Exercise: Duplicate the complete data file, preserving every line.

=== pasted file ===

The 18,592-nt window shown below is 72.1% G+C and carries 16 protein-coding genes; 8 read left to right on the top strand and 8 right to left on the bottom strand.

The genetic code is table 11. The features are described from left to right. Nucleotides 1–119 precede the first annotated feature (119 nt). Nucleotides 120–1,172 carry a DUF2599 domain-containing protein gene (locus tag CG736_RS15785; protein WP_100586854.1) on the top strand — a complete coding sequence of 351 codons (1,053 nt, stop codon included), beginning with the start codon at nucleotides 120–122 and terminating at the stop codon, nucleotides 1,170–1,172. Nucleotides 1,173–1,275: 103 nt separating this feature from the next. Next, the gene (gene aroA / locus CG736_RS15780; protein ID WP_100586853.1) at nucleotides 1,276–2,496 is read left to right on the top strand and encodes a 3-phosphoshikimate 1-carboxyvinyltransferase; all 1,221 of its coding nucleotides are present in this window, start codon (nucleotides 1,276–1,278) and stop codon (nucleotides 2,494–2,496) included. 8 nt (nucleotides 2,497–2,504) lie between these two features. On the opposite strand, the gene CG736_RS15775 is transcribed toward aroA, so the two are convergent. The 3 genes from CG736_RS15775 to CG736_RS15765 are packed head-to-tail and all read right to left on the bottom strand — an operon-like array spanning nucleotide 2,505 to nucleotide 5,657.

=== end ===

The 18,592-nt window shown below is 72.1% G+C and carries 16 protein-coding genes; 8 read left to right on the top strand and 8 right to left on the bottom strand.

The genetic code is table 11. The features are described from left to right. Nucleotides 1–119 precede the first annotated feature (119 nt). Nucleotides 120–1,172 carry a DUF2599 domain-containing protein gene (locus tag CG736_RS15785; protein WP_100586854.1) on the top strand — a complete coding sequence of 351 codons (1,053 nt, stop codon included), beginning with the start codon at nucleotides 120–122 and terminating at the stop codon, nucleotides 1,170–1,172. Nucleotides 1,173–1,275: 103 nt separating this feature from the next. Next, the gene (gene aroA / locus CG736_RS15780; protein ID WP_100586853.1) at nucleotides 1,276–2,496 is read left to right on the top strand and encodes a 3-phosphoshikimate 1-carboxyvinyltransferase; all 1,221 of its coding nucleotides are present in this window, start codon (nucleotides 1,276–1,278) and stop codon (nucleotides 2,494–2,496) included. 8 nt (nucleotides 2,497–2,504) lie between these two features. On the opposite strand, the gene CG736_RS15775 is transcribed toward aroA, so the two are convergent. The 3 genes from CG736_RS15775 to CG736_RS15765 are packed head-to-tail and all read right to left on the bottom strand — an operon-like array spanning nucleotide 2,505 to nucleotide 5,657.